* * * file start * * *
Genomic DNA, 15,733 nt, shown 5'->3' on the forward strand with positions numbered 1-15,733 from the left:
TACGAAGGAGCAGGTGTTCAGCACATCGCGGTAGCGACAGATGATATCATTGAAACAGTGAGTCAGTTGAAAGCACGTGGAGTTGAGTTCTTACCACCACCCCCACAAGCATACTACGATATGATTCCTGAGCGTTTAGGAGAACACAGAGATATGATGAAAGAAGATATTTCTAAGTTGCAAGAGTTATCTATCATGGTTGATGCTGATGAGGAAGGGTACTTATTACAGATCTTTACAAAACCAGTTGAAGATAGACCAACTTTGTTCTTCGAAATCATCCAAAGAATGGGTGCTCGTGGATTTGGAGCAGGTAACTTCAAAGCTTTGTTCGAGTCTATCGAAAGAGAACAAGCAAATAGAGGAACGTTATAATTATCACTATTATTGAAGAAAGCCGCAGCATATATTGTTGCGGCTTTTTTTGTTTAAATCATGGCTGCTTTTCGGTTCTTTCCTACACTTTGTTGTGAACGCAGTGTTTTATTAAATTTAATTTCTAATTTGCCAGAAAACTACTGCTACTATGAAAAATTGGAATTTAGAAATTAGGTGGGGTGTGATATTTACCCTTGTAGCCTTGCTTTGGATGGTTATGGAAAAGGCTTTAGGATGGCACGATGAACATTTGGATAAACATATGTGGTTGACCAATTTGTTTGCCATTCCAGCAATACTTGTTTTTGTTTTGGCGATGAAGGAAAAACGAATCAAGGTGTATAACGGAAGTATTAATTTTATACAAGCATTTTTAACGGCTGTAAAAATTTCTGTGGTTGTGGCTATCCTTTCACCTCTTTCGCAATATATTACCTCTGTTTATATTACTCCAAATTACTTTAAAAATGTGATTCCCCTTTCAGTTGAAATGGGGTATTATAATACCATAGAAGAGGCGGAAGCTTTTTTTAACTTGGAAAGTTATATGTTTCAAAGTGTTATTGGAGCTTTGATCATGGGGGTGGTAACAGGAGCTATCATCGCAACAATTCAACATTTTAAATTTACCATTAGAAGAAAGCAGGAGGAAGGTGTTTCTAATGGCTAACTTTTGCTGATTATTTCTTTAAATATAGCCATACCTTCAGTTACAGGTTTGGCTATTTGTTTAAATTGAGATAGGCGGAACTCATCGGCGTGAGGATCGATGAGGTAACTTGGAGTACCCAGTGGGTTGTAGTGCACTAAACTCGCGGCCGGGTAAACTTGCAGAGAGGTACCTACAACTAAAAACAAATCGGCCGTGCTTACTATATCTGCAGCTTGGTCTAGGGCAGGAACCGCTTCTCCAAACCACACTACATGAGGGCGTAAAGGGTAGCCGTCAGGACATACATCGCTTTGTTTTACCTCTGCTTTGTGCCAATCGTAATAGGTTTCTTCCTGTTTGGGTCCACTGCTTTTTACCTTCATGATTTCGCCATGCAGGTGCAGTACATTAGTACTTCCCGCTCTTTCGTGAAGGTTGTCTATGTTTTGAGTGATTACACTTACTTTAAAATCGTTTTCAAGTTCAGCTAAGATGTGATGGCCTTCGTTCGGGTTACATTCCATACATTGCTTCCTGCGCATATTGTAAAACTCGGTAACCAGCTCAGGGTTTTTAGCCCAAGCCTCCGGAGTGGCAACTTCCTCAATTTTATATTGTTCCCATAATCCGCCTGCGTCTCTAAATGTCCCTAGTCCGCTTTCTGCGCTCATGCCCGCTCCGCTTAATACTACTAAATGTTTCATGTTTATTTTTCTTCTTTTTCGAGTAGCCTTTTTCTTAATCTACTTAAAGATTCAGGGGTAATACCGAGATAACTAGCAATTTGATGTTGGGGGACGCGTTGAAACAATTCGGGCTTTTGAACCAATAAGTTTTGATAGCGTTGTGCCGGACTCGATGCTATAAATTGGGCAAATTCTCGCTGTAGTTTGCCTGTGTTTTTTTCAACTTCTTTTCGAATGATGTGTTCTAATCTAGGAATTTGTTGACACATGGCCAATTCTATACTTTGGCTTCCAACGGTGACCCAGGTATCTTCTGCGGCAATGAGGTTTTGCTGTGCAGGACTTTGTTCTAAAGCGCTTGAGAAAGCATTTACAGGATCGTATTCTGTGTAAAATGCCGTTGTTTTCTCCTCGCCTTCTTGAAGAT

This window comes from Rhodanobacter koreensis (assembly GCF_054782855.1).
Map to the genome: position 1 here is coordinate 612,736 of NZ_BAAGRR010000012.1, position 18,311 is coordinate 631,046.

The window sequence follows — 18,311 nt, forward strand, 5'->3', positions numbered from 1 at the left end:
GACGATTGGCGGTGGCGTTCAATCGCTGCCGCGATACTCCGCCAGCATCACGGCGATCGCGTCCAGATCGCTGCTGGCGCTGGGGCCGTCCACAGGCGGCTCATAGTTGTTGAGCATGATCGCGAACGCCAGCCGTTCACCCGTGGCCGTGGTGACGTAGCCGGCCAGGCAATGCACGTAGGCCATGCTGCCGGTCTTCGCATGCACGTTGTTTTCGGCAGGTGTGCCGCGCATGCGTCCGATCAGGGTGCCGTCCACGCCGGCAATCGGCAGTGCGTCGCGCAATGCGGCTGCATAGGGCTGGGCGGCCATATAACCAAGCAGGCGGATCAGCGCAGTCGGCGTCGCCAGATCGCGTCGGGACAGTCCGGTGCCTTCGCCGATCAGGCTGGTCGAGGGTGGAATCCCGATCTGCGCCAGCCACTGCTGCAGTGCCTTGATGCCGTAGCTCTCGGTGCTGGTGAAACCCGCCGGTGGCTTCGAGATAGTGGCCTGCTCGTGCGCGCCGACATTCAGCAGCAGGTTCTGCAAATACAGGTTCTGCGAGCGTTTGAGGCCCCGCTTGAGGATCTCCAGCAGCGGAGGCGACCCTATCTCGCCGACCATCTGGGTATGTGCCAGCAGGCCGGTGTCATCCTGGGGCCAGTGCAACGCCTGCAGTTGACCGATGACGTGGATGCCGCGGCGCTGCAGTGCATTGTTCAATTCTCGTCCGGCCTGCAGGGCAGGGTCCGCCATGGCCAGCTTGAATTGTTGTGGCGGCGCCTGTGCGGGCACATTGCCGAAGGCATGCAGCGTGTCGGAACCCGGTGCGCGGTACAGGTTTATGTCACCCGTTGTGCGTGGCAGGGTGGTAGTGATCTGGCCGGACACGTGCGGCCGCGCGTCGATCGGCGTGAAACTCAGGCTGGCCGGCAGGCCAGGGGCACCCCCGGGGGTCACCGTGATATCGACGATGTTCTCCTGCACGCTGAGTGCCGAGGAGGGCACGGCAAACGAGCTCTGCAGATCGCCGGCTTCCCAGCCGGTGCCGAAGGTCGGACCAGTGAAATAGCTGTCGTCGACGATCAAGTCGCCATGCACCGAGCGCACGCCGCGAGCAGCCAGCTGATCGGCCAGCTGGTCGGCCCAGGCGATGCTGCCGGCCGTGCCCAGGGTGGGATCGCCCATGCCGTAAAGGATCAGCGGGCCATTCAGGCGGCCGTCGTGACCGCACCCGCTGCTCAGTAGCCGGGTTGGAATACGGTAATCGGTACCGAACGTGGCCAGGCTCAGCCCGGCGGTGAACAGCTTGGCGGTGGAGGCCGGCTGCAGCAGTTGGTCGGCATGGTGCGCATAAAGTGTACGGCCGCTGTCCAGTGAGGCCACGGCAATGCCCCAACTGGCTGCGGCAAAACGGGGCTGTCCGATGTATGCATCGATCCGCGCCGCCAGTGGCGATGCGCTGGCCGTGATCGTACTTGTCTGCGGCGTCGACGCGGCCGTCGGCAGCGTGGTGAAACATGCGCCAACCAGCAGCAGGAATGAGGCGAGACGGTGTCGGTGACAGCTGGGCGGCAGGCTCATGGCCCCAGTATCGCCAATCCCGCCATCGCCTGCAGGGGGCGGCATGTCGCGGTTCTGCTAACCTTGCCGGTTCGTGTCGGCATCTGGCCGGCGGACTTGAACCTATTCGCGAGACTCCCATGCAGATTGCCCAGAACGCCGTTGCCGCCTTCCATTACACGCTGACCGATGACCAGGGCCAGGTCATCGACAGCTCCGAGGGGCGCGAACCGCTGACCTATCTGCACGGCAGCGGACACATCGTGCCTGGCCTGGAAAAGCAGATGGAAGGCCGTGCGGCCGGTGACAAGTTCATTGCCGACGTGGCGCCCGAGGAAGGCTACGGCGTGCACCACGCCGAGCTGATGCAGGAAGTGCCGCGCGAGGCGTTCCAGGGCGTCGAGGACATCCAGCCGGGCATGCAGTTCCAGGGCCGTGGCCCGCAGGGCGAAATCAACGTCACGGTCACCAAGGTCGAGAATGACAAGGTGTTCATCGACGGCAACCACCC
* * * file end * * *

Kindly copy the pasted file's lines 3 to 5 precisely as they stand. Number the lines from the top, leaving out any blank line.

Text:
This window comes from Rhodanobacter koreensis (assembly GCF_054782855.1).
Map to the genome: position 1 here is coordinate 612,736 of NZ_BAAGRR010000012.1, position 18,311 is coordinate 631,046.

The window sequence follows — 18,311 nt, forward strand, 5'->3', positions numbered from 1 at the left end: